You must hear the gospel and then understand and recognize that you are lost without Jesus Christ no matter who you are and no matter what your background is. The Bible tells us that “all have sinned, and come short of the glory of God.” (Romans 3:23) Before you can be saved, you must understand that you are lost and that the only way to be saved is by obedience to the gospel of Jesus Christ. (2 Thessalonians 1:8) Jesus said, “I am the way, the truth, and the life: no man cometh unto the Father, but by me.” (John 14:6) “Neither is there salvation in any other: for there is none other name under heaven given among men, whereby we must be saved.” (Acts 4:12) "So then faith cometh by hearing, and hearing by the word of God." (Romans 10:17)
You Must Believe
You must believe and have faith in God because “without faith it is impossible to please him: for he that cometh to God must believe that he is, and that he is a rewarder of them that diligently seek him.” (Hebrews 11:6) But neither belief alone nor faith alone is sufficient to save. (James 2:19; James 2:24; Matthew 7:21)
You Must Repent
You must repent of your sins. (Acts 3:19) But repentance alone is not enough. The so-called “Sinner’s Prayer” that you hear so much about today from denominational preachers does not appear anywhere in the Bible. Indeed, nowhere in the Bible was anyone ever told to pray the “Sinner’s Prayer” to be saved. By contrast, there are numerous examples showing that prayer alone does not save. Saul, for example, prayed following his meeting with Jesus on the road to Damascus (Acts 9:11), but Saul was still in his sins when Ananias met him three days later (Acts 22:16). Cornelius prayed to God always, and yet there was something else he needed to do to be saved (Acts 10:2, 6, 33, 48). If prayer alone did not save Saul or Cornelius, prayer alone will not save you. You must obey the gospel. (2 Thess. 1:8)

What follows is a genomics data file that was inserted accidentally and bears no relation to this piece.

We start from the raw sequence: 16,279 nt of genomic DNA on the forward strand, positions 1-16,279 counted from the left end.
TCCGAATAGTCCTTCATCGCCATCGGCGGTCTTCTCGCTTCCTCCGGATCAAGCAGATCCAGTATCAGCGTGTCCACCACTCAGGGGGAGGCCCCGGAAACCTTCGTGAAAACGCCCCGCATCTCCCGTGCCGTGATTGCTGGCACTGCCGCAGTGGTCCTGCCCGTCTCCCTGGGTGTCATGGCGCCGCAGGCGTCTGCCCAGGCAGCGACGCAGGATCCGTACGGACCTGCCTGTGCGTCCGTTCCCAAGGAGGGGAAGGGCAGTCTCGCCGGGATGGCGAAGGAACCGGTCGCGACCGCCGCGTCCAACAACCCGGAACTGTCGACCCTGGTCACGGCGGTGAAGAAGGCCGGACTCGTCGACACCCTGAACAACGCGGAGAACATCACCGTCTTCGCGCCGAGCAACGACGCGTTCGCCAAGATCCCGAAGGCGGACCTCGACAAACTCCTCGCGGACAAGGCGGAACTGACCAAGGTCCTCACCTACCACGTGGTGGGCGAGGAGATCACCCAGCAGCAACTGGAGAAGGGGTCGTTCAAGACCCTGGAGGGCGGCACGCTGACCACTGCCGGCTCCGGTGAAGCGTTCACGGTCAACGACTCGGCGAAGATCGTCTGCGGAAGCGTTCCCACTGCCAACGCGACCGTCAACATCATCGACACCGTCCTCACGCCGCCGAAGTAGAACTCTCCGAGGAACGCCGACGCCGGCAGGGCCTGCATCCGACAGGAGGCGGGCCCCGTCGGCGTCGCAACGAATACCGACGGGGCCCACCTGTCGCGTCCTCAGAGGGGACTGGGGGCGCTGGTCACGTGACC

You Must Confess
You must confess that Jesus Christ is the Son of God. (Romans 10:9-10) Note that you do NOT need to make Jesus “Lord of your life.” Why? Because Jesus is already Lord of your life whether or not you have obeyed his gospel. Indeed, we obey him, not to make him Lord, but because he already is Lord. (Acts 2:36) Also, no one in the Bible was ever told to just “accept Jesus as your personal savior.” We must confess that Jesus is the Son of God, but, as with faith and repentance, confession alone does not save. (Matthew 7:21)
You Must Be Baptized
Having believed, repented, and confessed that Jesus is the Son of God, you must be baptized for the remission of your sins. (Acts 2:38) It is at this point (and not before) that your sins are forgiven. (Acts 22:16) It is impossible to proclaim the gospel of Jesus Christ without teaching the absolute necessity of baptism for salvation. (Acts 8:35-36; Romans 6:3-4; 1 Peter 3:21) Anyone who responds to the question in Acts 2:37 with an answer that contradicts Acts 2:38 is NOT proclaiming the gospel of Jesus Christ!
You Must Be Faithful Unto Death
Once you are saved, God adds you to his church and writes your name in the Book of Life. (Acts 2:47; Philippians 4:3) To continue in God’s grace, you must continue to serve God faithfully until death. Unless they remain faithful, those who are in God’s grace will fall from grace, and those whose names are in the Book of Life will have their names blotted out of that book. (Revelation 2:10; Revelation 3:5; Galatians 5:4)